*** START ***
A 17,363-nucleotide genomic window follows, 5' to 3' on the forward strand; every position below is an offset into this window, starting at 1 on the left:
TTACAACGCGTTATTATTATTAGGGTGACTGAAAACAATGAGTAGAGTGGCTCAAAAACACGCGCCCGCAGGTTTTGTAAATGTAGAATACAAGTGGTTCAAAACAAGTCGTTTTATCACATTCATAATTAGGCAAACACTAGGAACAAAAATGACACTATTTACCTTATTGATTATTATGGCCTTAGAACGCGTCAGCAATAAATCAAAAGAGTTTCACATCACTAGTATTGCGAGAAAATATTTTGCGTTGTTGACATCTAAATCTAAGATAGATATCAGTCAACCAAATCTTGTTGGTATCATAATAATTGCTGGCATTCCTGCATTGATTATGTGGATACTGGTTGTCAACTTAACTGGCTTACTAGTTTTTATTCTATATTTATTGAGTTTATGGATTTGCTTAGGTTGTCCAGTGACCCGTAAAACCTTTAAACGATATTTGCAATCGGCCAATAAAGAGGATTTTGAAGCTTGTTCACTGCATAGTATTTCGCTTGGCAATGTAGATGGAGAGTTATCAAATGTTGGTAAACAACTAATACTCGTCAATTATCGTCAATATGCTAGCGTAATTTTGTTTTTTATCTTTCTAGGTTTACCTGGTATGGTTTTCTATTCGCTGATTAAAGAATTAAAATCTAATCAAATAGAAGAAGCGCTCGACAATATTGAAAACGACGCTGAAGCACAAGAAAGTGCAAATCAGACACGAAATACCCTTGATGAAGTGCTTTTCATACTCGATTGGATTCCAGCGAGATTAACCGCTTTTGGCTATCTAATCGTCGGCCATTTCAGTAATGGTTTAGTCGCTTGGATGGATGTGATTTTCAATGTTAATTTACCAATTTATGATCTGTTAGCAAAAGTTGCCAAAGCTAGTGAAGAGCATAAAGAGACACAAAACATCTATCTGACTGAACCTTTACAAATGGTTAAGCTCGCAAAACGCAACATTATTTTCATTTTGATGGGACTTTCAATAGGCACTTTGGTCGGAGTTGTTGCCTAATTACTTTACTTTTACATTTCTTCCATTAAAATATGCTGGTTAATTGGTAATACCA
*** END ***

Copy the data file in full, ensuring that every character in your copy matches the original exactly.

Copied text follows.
A 17,363-nucleotide genomic window follows, 5' to 3' on the forward strand; every position below is an offset into this window, starting at 1 on the left:
TTACAACGCGTTATTATTATTAGGGTGACTGAAAACAATGAGTAGAGTGGCTCAAAAACACGCGCCCGCAGGTTTTGTAAATGTAGAATACAAGTGGTTCAAAACAAGTCGTTTTATCACATTCATAATTAGGCAAACACTAGGAACAAAAATGACACTATTTACCTTATTGATTATTATGGCCTTAGAACGCGTCAGCAATAAATCAAAAGAGTTTCACATCACTAGTATTGCGAGAAAATATTTTGCGTTGTTGACATCTAAATCTAAGATAGATATCAGTCAACCAAATCTTGTTGGTATCATAATAATTGCTGGCATTCCTGCATTGATTATGTGGATACTGGTTGTCAACTTAACTGGCTTACTAGTTTTTATTCTATATTTATTGAGTTTATGGATTTGCTTAGGTTGTCCAGTGACCCGTAAAACCTTTAAACGATATTTGCAATCGGCCAATAAAGAGGATTTTGAAGCTTGTTCACTGCATAGTATTTCGCTTGGCAATGTAGATGGAGAGTTATCAAATGTTGGTAAACAACTAATACTCGTCAATTATCGTCAATATGCTAGCGTAATTTTGTTTTTTATCTTTCTAGGTTTACCTGGTATGGTTTTCTATTCGCTGATTAAAGAATTAAAATCTAATCAAATAGAAGAAGCGCTCGACAATATTGAAAACGACGCTGAAGCACAAGAAAGTGCAAATCAGACACGAAATACCCTTGATGAAGTGCTTTTCATACTCGATTGGATTCCAGCGAGATTAACCGCTTTTGGCTATCTAATCGTCGGCCATTTCAGTAATGGTTTAGTCGCTTGGATGGATGTGATTTTCAATGTTAATTTACCAATTTATGATCTGTTAGCAAAAGTTGCCAAAGCTAGTGAAGAGCATAAAGAGACACAAAACATCTATCTGACTGAACCTTTACAAATGGTTAAGCTCGCAAAACGCAACATTATTTTCATTTTGATGGGACTTTCAATAGGCACTTTGGTCGGAGTTGTTGCCTAATTACTTTACTTTTACATTTCTTCCATTAAAATATGCTGGTTAATTGGTAATACCA